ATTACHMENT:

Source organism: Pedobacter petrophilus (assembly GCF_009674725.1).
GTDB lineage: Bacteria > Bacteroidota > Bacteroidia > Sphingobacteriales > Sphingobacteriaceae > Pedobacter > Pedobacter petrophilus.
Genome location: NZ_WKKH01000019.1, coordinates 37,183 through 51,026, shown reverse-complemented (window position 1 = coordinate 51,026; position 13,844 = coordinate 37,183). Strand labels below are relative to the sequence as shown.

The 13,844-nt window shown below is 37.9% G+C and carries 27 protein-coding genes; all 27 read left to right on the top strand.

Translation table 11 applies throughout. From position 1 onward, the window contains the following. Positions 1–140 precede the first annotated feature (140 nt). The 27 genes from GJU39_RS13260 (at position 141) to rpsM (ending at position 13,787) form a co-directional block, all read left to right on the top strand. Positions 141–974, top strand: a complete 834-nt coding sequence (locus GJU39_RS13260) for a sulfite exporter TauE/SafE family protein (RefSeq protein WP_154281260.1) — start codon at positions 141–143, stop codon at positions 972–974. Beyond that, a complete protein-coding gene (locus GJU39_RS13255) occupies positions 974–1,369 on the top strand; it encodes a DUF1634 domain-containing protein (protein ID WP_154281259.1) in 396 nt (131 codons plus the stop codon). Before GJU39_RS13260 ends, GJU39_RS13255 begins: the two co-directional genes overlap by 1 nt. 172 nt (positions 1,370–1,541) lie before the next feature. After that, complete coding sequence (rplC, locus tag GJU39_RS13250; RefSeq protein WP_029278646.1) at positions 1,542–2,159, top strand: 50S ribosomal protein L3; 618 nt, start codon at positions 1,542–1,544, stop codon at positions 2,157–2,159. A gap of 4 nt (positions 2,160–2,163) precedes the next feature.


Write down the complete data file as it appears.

Source organism: Pedobacter petrophilus (assembly GCF_009674725.1).
GTDB lineage: Bacteria > Bacteroidota > Bacteroidia > Sphingobacteriales > Sphingobacteriaceae > Pedobacter > Pedobacter petrophilus.
Genome location: NZ_WKKH01000019.1, coordinates 37,183 through 51,026, shown reverse-complemented (window position 1 = coordinate 51,026; position 13,844 = coordinate 37,183). Strand labels below are relative to the sequence as shown.

The 13,844-nt window shown below is 37.9% G+C and carries 27 protein-coding genes; all 27 read left to right on the top strand.

Translation table 11 applies throughout. From position 1 onward, the window contains the following. Positions 1–140 precede the first annotated feature (140 nt). The 27 genes from GJU39_RS13260 (at position 141) to rpsM (ending at position 13,787) form a co-directional block, all read left to right on the top strand. Positions 141–974, top strand: a complete 834-nt coding sequence (locus GJU39_RS13260) for a sulfite exporter TauE/SafE family protein (RefSeq protein WP_154281260.1) — start codon at positions 141–143, stop codon at positions 972–974. Beyond that, a complete protein-coding gene (locus GJU39_RS13255) occupies positions 974–1,369 on the top strand; it encodes a DUF1634 domain-containing protein (protein ID WP_154281259.1) in 396 nt (131 codons plus the stop codon). Before GJU39_RS13260 ends, GJU39_RS13255 begins: the two co-directional genes overlap by 1 nt. 172 nt (positions 1,370–1,541) lie before the next feature. After that, complete coding sequence (rplC, locus tag GJU39_RS13250; RefSeq protein WP_029278646.1) at positions 1,542–2,159, top strand: 50S ribosomal protein L3; 618 nt, start codon at positions 1,542–1,544, stop codon at positions 2,157–2,159. A gap of 4 nt (positions 2,160–2,163) precedes the next feature.